Wednesday, November 14 , 2018, 3:52 am | Fair 51º

 
 
 
 
Advice

7 Healthy Habits for Children Year-Round

As thousands of students across the South and Central Coast head back to school, parents have an opportunity to get a fresh start on creating healthy habits and routines to help their children succeed in the school year.

While most parents place high priority on their child’s health, 76 percent of parents were unaware of the recommended standards for healthy eating and physical activity for children, according to the YMCA’s Family Health Snapshot survey conducted in March in partnership with the American Academy of Pediatrics Institute for Healthy Childhood Weight.

“Not being informed of how to best support a child’s health can lead to poor behavior patterns during the school year,” said Sal Cisneros, president and CEO of the Channel Islands YMCA. “With better knowledge, parents can make a positive difference in their child’s health and motivation.”

This summer, the Channel Islands YMCA sought to overcome gaps in learning and health through its “Hop the Gap” program that aimed to help kids reach their full potential.

More than 2,000 local youth participated in the program, which focused on five key areas: nutrition, health, learning, water safety and safe spaces.  

While healthy habits and learning retention are at higher risk during the summer months, lessons learned from the program provide valuable knowledge for creating good habits the rest of the year.

Here are seven key ways parents can help their kids succeed year-round:

Nourish Development Through Proper Nutrition

1. Ensure meals are well-balanced.

Less than 50 percent of kids eat the recommended amount of vegetables. Half of your child’s plate at each meal should consist of fruits and vegetables, and they should be served at every meal and snack. 

Allow children to serve themselves (family-style) to limit portions.

Remove partially hydrogenated oils (trans fat), fried or pre-fried foods from kids diets, and serve whole grains when grains are served.

Serve foods with less than 8 grams of added sugars and foods free of sugar as one of the first three ingredients on the list.

2. Limit sugar-sweetened beverages.

About a quarter of kids average one or more sweetened beverages daily or nearly daily, the Family Health Snapshot survey found.

Offer water at the table during every meal and have it accessible at all times. Serve only water and plain, low-fat (one percent) or non-fat milk.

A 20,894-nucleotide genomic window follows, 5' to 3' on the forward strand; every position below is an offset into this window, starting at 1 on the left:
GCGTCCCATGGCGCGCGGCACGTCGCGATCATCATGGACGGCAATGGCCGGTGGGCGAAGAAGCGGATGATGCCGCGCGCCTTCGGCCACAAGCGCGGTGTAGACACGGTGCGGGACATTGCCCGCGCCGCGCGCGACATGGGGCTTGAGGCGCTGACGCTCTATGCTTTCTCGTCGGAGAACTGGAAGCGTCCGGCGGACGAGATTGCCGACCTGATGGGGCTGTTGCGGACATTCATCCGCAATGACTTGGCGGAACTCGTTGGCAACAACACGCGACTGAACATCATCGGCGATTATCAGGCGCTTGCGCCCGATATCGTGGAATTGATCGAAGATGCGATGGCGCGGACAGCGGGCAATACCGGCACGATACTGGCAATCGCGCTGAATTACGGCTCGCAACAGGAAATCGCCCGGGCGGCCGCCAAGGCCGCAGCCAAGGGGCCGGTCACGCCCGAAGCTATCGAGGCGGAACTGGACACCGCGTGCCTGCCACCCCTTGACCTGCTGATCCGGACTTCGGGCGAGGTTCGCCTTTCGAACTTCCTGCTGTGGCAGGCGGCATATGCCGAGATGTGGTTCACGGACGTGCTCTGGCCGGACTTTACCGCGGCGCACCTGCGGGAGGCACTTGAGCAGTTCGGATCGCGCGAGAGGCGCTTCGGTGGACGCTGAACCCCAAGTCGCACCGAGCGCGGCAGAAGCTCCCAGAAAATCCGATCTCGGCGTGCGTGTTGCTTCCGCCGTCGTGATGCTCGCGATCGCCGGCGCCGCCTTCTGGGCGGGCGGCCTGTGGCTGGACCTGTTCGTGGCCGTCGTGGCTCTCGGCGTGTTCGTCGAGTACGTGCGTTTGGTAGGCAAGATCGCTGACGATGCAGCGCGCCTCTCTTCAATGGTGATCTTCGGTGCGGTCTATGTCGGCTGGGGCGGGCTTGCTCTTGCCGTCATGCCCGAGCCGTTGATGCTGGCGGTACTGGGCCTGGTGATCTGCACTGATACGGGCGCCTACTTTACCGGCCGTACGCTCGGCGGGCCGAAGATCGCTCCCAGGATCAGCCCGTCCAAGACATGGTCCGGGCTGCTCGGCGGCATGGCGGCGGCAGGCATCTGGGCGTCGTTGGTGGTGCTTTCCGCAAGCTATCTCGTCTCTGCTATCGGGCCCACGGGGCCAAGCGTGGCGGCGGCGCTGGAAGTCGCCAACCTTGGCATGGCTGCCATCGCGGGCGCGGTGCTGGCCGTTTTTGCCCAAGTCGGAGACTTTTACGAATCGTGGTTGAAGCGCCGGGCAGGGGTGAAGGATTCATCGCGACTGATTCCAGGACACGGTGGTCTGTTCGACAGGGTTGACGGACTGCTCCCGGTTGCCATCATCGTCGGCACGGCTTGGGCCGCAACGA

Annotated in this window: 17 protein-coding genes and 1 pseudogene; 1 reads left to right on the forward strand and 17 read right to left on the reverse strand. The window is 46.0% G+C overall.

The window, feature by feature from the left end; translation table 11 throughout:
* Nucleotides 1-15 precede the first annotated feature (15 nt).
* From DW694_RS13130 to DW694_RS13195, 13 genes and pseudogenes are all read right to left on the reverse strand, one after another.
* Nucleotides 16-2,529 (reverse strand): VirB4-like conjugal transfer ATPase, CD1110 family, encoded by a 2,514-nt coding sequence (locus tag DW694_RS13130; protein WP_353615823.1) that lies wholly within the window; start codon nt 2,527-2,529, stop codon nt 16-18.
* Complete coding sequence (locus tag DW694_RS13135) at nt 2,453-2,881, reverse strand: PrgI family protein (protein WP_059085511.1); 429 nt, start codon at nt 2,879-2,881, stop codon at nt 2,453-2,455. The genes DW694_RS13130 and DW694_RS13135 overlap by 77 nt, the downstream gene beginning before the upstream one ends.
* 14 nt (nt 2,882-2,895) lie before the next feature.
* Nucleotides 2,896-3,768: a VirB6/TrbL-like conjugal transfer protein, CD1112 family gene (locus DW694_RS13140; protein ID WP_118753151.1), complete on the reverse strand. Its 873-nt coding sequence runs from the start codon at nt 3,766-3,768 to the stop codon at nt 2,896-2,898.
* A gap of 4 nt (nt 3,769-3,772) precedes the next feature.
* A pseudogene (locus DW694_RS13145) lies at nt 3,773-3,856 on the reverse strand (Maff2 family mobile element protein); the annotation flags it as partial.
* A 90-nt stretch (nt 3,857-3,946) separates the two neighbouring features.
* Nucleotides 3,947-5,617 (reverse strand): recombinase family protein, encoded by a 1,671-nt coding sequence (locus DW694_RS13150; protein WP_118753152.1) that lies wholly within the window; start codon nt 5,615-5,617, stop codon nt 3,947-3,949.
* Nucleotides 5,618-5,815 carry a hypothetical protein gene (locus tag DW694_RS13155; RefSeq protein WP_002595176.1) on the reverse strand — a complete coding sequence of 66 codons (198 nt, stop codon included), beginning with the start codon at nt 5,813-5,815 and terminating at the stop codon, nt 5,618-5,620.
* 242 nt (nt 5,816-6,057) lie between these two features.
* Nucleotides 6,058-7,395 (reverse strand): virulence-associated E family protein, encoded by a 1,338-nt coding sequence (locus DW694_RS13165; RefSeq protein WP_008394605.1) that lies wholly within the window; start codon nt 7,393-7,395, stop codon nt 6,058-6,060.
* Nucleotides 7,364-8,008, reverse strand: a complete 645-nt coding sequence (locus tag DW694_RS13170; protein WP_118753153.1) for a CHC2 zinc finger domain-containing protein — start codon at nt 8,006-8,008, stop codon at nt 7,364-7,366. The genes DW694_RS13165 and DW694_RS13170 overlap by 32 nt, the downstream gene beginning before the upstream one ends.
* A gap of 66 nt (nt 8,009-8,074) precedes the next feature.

Model an Active Lifestyle

3. Limit screen time.

Sixty-four percent of parents admit that their kids spend three or more hours a day online or watching TV in the summer.

While being at school helps reduce this, screen time can be a big distraction during the school year inhibiting schoolwork completion and exercise time.

The American Academy of Pediatrics recommends you limit screen time to one to two hours per day.

4. Encourage your child to be active.

Children should get at least 60 minutes of exercise each day. Though many schools have gym class, it’s important to reinforce this at home.

Go on a walk or bike ride after school. Play games outdoors after dinner.

The YMCA offers sports clubs and youth activities and programs to help your child stay fit and healthy.

Close the Achievement Gap

5. Support holistic development.

By fifth grade, children in low-income households are two to three school years behind in reading compared to kids in middle-income households.

Through holistic programs that support academic, physical and social-emotional development, the Y helps students realize who they are and all they can achieve.

Seek a quality, licensed after school program. A 54 percent improvement in social-emotional skills was seen in students who participated in the Y’s Afterschool Child Care.

This state-licensed program is designed with the working parent in mind. Like all Y programs, child care is open to all, with financial assistance available.

Keep Kids Safe

6. Promote water safety.

Drowning is the second leading cause of accidental death in children ages 1–14.

While pools, ponds, oceans, rivers and lakes tend to be a central part of summer activities, they can pose a threat year-round.

Seek a quality swim program staffed by expert instructors and certified lifeguards.

The Y offers recreational, competitive and specialty aquatics programs for all ages and abilities, including parent-child classes, water exercise and therapy, water safety and rescue and water sports.

7. Provide safe spaces.

Unsupervised youth are at high risk for juvenile crime, accidents, substance abuse, gang involvement, teen pregnancy and dropping out of school.

Make sure that children and teens have a space where they can be themselves, learn and make friends, surrounded by caring adults.

The Y offers afterschool enrichment programs as well as Teen Centers to provide a safe and fun place to study and socialize.

To learn more about the various programs mentioned above and how to enroll, visit www.ciymca.org to find your local branch offerings or call .805.569.1103.

— Hannah Rael is a publicist representing Channel Islands YMCA.

 

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